Praise the LORD, O my soul; all my inmost being, praise his holy name.

Praise the LORD, O my soul, and forget not all his benefits-

Who satisfies your desires with good things…

“Satisfies…” Really? “With good things…” Is this true?

I read this line this morning and my mind flashed to a most unholy image: February 2006, and the Super Bowl XL halftime show. If you saw it, you’ll remember: Two 60 year-old men, Mick Jagger and Keith Richards of the Rolling Stones bounced around the stage like skeletons draped in greasy rags bellowing out their anthem, “I Can’t Get No Satisfaction.”

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“I Can’t Get No Satisfaction. I Can’t Get No Satisfaction. Cause I try, and I try, and I try and I try, I can’t get no, I can’t get no”

40 years after Mick and Keith wrote and released this song, after all the food and drugs and women and attention and adulation talent and money can buy, I saw them still singing this simple riff with a passion and power that only conviction and experience can bring. They meant it and they were living proof: Life has not satisfied.

Desires of course are dangerous things. I recall once talking to a devout Buddhist friend who warned me against wanting too much from life. “Life is suffering,” he said. “Suffering comes from desires that can never be had. The power of enlightenment comes only when we control, release, and ultimately eliminate desire.” I thought about her words and later came back to my friend with another challenge. I recalled reading C.S. Lewis’ great essay, “The Weight of Glory.” I shared the following quote with her.

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Our Lord finds our desires, not too strong, but too weak. We are half-hearted creatures, fooling about with drink and sex and ambition when infinite joy is offered us, like an ignorant child who wants to go on making mud pies in a slum because he cannot imagine what is meant by the offer of a holiday at the sea. We are far too easily pleased.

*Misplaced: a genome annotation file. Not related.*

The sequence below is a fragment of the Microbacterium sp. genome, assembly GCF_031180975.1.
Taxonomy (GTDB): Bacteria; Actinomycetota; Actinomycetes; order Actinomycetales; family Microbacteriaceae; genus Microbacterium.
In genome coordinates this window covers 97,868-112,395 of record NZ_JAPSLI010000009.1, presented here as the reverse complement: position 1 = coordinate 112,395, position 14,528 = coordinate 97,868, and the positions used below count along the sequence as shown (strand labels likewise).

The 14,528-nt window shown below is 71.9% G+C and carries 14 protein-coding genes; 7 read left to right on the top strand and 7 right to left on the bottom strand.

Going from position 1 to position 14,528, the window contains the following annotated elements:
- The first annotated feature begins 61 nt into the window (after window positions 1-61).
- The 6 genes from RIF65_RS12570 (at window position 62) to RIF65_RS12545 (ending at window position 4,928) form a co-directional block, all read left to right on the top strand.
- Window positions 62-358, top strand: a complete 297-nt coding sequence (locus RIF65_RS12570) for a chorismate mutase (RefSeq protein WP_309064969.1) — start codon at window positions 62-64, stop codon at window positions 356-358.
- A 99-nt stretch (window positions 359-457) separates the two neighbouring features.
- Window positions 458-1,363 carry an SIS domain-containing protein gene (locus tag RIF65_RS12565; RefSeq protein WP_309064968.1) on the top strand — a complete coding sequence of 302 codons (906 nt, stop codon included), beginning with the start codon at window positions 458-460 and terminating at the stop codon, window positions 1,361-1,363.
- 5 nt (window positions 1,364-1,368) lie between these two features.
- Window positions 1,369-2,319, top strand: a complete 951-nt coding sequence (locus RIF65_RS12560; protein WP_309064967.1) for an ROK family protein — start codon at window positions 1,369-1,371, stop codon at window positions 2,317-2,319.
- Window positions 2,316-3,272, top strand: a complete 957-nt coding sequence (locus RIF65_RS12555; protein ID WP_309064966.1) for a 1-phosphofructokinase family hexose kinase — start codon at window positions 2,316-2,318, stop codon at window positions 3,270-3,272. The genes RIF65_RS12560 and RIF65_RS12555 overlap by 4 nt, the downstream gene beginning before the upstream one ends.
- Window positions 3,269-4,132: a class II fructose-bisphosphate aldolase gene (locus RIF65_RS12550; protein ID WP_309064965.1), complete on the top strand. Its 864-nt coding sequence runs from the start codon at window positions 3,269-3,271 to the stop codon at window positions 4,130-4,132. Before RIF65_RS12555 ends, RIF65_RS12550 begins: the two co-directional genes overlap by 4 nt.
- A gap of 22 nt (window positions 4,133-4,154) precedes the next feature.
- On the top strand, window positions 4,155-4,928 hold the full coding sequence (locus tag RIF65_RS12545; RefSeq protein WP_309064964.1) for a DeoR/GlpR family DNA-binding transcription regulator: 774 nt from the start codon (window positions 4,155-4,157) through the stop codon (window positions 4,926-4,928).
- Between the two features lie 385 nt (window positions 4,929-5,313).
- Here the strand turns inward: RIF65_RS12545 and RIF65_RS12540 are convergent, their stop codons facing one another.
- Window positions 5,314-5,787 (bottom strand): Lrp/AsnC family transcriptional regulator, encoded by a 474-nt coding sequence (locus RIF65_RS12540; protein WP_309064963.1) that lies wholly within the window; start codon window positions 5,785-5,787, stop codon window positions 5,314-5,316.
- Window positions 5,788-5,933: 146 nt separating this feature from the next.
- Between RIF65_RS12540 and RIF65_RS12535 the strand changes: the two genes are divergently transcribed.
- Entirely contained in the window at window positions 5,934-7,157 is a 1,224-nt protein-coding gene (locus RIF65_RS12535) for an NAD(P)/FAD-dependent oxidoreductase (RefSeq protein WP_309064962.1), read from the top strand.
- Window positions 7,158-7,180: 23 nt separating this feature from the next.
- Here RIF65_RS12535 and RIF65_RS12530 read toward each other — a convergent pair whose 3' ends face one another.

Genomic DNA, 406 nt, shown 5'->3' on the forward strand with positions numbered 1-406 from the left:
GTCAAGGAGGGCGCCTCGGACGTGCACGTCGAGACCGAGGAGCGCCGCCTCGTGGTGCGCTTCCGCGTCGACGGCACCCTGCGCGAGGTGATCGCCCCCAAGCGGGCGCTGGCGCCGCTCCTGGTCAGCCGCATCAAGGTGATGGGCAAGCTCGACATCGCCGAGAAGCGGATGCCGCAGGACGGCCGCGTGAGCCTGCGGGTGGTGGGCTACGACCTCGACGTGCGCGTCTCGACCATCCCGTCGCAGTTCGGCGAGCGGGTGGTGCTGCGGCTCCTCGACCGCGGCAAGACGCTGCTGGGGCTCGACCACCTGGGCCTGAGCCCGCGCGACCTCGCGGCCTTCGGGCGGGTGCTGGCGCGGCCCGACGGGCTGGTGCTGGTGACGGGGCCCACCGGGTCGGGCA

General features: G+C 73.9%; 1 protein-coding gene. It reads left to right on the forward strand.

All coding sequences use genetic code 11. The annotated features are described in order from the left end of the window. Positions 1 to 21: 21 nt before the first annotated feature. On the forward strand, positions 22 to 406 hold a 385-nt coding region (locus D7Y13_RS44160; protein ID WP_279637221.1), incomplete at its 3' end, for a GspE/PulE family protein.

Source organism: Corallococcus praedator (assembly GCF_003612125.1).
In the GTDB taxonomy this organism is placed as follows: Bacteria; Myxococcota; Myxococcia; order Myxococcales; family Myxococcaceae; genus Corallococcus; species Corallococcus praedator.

Lewis believed – and I’m convinced he was right – that we are too easily satisfied with pursuing immediate satisfaction, which as Mick and Keith admit, never answers as it promises. The solution isn’t on the one hand to desire more of the same, and pursue more at all costs, or on the other to suppress desire and cease to want and so to live. The surprising solution is to aim desire itself at a higher target. The answer is do desire God!

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As we amble our way toward Thanksgiving we return to this amazing promise in Psalm 103. We have benefits granted by God, benefits that are settled and sealed for us. All we need to do is “remember them.” The gifts of these benefits are already given. One of those benefits, David says, is “satisfying our desires with good things.” The challenge is not to temper desire. The challenge is to remember – and see already around us at our feet – that the “good things” are already here – good at the level of right and fitting and fulfilling. The promise is astounding and simple: we now have all good things necessary for all true desire. And what is this “good thing?” It is first and last and only God himself!

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Thank you God for giving us passion and desire. You have set up our lives so that nothing and no one can ever satisfy our deepest need. We say, “I can’t get no satisfaction…Cause I try and I try…” Yet you have promised that we can be fulfilled when we take hold of the one “good thing” that does fill our emptiness. You are that one “good thing.” Help us today to look for and find your presence in our world here and now. We will not suppress our passions; we will find completion of them in you! We trust you, and you yourself are the object of our deepest desire. You are the only and ultimate “good thing” that satisfies, and you have given us yourself for this very reason. Thank you.